The Season of the Wolf has not real set start or end date, but really covers most of fall and winter. It is the time of the hunt, and of winter. It coincides with deer hunting season (and several species of small game) here in Michigan. Bow season starts October first, and runs through the start of the new year, with firearm season in November.

The Season of the Bear starts in the spring, and starts the season of foraging and fishing.** It corresponds roughly to the light half of the year.

You might be wondering why I choose to name these seasons after Big Name predators. Well, part of is my associations with the wolf. I’ve not kept it a secret or anything. Wolf HAD to be in there.

However, I actually have sort-of logic attached to it. Some of the hunter-gatherer I have researched have strong associations to both the bear as well as the reindeer. The reasoning being that bears hibernate in the winter, and so that is when the Season of the Bear ends. When they wake up in the spring, the Season of the Bear begins. Reindeer too, have seasonal migrations in both the spring and winter when they move between their feeding grounds. Reindeer have a love of certain temperature ranges, and they migrate to stay in that range. They move north in summer, and come back south in winter.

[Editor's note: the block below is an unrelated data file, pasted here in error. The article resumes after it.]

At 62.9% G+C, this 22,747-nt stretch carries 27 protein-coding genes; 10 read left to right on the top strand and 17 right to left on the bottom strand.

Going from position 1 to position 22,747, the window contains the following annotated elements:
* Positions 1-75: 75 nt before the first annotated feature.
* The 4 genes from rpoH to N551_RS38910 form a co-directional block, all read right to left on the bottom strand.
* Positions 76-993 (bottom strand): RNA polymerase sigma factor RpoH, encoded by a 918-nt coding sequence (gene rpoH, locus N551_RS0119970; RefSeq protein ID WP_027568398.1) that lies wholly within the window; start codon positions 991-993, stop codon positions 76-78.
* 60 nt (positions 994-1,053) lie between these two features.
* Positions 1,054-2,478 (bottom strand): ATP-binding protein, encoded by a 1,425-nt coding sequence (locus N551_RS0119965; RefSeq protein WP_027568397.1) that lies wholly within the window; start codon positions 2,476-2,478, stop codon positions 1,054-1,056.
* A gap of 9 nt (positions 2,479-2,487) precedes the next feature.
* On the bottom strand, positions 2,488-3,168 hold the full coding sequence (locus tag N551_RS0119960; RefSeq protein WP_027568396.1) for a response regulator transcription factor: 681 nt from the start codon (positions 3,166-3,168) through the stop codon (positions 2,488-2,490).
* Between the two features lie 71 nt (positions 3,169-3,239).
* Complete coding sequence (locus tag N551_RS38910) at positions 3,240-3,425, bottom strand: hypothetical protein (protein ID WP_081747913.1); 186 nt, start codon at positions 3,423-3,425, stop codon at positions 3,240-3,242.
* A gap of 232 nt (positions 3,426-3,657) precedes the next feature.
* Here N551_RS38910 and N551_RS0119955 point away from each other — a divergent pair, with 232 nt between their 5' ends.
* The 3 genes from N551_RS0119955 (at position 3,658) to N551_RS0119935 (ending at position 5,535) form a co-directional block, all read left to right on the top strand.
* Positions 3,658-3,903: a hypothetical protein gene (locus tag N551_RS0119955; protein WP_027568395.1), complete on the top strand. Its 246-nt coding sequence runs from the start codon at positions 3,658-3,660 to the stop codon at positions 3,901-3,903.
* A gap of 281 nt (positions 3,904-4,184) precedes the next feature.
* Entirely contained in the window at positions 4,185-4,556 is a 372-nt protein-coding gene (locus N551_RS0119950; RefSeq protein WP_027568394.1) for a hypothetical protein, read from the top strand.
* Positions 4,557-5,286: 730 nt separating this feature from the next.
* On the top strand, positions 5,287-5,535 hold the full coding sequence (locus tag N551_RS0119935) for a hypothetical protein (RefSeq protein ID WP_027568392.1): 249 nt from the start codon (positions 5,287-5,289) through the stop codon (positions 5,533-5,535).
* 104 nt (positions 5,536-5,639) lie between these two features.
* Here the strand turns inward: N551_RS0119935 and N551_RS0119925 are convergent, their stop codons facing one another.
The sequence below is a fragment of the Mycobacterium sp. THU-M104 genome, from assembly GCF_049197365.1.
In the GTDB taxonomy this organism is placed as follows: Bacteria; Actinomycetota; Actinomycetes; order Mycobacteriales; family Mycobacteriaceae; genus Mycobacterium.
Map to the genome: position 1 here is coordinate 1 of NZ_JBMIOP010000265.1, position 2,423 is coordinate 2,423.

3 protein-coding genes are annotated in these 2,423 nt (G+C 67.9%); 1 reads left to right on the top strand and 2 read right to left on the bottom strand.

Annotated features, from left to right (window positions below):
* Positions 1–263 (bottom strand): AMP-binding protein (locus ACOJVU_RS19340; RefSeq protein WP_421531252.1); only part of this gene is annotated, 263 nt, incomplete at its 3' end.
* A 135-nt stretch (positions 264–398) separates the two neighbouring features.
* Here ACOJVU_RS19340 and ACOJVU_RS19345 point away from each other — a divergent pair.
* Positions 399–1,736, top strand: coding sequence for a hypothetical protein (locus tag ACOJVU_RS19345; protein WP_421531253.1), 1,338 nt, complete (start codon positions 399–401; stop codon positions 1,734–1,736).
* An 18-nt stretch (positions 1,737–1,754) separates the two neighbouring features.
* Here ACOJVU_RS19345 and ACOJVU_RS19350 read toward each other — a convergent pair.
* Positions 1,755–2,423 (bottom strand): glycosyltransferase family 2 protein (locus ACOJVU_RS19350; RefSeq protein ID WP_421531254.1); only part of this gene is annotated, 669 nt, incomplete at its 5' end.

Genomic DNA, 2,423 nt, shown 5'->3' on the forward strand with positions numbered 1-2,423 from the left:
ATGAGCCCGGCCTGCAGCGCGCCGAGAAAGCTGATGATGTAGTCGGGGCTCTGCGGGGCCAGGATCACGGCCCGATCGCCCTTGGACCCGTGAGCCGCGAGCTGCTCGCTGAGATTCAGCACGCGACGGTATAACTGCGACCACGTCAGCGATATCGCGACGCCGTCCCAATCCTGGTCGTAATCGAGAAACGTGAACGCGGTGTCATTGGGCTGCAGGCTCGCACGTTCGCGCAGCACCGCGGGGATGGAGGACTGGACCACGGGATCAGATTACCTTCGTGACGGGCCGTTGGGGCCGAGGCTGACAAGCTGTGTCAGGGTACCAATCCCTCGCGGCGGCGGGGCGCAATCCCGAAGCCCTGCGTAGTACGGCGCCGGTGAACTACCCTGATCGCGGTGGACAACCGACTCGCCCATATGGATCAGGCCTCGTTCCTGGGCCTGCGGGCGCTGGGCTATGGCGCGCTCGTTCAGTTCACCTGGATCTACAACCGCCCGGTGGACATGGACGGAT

I have talked a little bit about these things here.

Now, like I said this is really a general outline of a work in progress. Obviously bears don’t go into hibernation exactly on the autumnal equinox, any more than reindeer migrate and exactly that time. That is part of the reason I called them “seasons”, as they would roughly correspond to different halves of the year. It only gives maybe 6 months of flex or so…

In addition, hunting and fishing seasons are defined as much legally as socially. Any hunting/fishing season can be changed. These also can vary from state to state. In general though, spring/summer is a great time for fishing and foraging, and fall/winter is when numerous species (including deer) are up for hunting.

A work in progress at the end of the day.

Thanks for reading!

 

Notes;

*In the northern hemisphere. All dates are on the opposite side of the year in the southern hemisphere.

 

Sources/References;

Paths Through the Forests

Wikipedia (Wheel of the Year)

Bears and the Ancient North


Walking with the Ancestors Part 6-A

I just wanted to take this moment to acknowledge two things.

First, this blog is coming up on 900 subscribed followers. From the bottom of my heart, thank you to all my readers. You folks are amazing!